The weapon, whose acronym inspired the nickname "Mother of All Bombs," was produced by the Air Force, not by a third party like Lockheed or Boeing, "so we don't have a standard procurement cost associated with them," an Air Force official said.
The $170,000 figure makes sense considering a general-purpose 1,000-pound MK-83 costs about $12,000. The MOAB simply features more high explosives and larger fins to direct the GPS-guided munition.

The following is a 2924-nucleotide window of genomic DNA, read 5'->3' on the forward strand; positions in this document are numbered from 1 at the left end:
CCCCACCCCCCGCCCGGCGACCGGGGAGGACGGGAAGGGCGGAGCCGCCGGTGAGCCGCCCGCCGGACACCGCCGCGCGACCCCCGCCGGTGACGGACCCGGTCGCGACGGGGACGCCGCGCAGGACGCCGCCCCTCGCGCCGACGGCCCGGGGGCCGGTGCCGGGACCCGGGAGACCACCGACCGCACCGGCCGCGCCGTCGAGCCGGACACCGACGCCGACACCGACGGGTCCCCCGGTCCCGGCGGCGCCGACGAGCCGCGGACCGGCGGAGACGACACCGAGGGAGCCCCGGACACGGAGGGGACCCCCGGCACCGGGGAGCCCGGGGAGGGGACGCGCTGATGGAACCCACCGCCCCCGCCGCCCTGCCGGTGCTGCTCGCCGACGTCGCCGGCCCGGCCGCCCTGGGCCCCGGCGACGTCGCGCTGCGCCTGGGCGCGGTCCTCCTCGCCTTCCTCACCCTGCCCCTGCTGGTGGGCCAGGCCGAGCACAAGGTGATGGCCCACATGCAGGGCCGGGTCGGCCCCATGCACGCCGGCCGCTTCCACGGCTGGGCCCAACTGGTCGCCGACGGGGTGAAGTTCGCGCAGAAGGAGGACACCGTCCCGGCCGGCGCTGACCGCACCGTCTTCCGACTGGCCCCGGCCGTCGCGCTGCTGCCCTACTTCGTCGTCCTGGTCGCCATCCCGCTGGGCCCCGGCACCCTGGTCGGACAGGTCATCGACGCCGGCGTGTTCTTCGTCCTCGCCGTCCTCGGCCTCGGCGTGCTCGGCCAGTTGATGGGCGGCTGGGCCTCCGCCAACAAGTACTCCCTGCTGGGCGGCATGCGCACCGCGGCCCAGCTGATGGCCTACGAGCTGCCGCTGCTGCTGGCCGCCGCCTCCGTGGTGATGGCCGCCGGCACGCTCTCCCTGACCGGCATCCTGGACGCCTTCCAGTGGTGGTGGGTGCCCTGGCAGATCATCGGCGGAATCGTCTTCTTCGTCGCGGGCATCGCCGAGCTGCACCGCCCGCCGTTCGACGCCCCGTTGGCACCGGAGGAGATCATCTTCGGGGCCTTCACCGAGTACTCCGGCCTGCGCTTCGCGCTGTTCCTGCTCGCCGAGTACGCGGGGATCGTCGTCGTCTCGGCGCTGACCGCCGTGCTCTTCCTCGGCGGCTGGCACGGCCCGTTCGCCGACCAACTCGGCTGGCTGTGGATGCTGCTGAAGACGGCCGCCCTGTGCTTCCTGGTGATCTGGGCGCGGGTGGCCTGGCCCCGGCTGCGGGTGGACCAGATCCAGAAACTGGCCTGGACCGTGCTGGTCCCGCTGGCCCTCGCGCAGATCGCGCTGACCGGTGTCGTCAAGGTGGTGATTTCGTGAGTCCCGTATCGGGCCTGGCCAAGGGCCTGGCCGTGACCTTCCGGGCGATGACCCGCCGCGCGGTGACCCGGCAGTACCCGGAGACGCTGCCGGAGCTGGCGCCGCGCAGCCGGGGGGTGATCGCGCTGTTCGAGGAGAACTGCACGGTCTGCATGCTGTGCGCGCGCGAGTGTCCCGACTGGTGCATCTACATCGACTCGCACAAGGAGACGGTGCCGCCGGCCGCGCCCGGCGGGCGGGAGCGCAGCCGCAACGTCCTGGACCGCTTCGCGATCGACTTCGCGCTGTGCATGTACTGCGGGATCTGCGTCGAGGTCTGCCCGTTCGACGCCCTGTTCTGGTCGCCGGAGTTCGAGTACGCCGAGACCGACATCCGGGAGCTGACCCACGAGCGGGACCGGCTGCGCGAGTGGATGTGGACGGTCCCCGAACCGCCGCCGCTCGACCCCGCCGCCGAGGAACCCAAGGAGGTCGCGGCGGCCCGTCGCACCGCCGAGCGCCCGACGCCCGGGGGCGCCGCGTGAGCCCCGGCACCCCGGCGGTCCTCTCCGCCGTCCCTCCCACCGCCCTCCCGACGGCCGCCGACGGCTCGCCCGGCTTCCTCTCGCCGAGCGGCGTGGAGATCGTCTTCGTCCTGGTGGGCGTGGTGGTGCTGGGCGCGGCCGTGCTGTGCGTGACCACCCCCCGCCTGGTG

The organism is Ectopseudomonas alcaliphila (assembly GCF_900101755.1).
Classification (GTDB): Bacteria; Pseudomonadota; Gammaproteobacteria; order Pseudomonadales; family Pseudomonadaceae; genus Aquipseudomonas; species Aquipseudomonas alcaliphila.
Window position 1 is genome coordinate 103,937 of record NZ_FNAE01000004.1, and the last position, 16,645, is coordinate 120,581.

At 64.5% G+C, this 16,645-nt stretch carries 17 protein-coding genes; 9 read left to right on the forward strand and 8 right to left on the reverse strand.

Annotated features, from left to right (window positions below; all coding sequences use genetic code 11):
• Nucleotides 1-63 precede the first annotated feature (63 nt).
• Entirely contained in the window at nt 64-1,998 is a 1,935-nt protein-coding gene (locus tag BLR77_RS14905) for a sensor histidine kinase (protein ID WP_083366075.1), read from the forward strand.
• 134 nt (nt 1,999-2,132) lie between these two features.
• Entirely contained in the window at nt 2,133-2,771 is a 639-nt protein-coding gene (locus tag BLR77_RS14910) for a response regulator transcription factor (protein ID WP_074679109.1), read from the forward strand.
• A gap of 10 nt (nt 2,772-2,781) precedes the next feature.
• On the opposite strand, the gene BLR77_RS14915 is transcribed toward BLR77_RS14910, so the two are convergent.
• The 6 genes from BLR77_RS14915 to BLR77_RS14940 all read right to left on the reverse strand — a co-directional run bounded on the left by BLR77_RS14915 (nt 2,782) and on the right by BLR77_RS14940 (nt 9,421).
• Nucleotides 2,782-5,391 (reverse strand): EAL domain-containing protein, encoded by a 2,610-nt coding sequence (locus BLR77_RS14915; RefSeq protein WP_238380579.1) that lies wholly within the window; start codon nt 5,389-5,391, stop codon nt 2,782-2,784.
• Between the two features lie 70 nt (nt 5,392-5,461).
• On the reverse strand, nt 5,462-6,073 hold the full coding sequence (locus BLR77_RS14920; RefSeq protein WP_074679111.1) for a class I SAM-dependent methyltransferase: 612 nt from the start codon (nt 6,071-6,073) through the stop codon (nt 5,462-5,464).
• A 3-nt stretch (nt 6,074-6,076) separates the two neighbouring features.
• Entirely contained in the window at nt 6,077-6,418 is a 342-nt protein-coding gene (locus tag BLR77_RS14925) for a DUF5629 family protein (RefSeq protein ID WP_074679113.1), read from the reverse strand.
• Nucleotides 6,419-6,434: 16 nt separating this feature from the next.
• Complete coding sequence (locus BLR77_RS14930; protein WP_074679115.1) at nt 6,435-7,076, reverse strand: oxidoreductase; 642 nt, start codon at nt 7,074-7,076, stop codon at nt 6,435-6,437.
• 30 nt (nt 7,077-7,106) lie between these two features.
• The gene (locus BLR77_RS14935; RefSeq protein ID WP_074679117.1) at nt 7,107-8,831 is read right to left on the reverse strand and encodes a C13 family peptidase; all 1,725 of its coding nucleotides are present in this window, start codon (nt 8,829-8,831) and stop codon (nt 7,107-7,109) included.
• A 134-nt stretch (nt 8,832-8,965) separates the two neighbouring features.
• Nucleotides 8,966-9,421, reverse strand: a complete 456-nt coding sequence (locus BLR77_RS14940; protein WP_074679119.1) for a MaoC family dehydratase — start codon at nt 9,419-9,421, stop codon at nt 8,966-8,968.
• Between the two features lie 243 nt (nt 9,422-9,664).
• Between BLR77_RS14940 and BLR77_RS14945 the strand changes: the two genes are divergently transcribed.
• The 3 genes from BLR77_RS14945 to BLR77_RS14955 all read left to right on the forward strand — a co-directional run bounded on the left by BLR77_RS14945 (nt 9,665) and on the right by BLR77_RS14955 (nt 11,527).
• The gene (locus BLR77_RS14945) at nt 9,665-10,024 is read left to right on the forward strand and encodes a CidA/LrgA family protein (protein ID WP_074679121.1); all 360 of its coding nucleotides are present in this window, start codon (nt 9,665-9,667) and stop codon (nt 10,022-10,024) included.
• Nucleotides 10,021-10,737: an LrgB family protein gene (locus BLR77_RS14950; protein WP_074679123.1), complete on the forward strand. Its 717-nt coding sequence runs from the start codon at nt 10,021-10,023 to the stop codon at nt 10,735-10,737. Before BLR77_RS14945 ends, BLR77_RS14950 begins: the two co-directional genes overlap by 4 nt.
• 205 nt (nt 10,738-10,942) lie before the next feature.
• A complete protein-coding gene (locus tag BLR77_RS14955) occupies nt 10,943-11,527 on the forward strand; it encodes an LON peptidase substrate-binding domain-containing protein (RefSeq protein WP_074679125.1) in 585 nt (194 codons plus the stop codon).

Many outlets, including The New York Times and Business Insider, inaccurately stated the cost of the MOAB as being in the millions. Business Insider's article has since been corrected to reflect this information.
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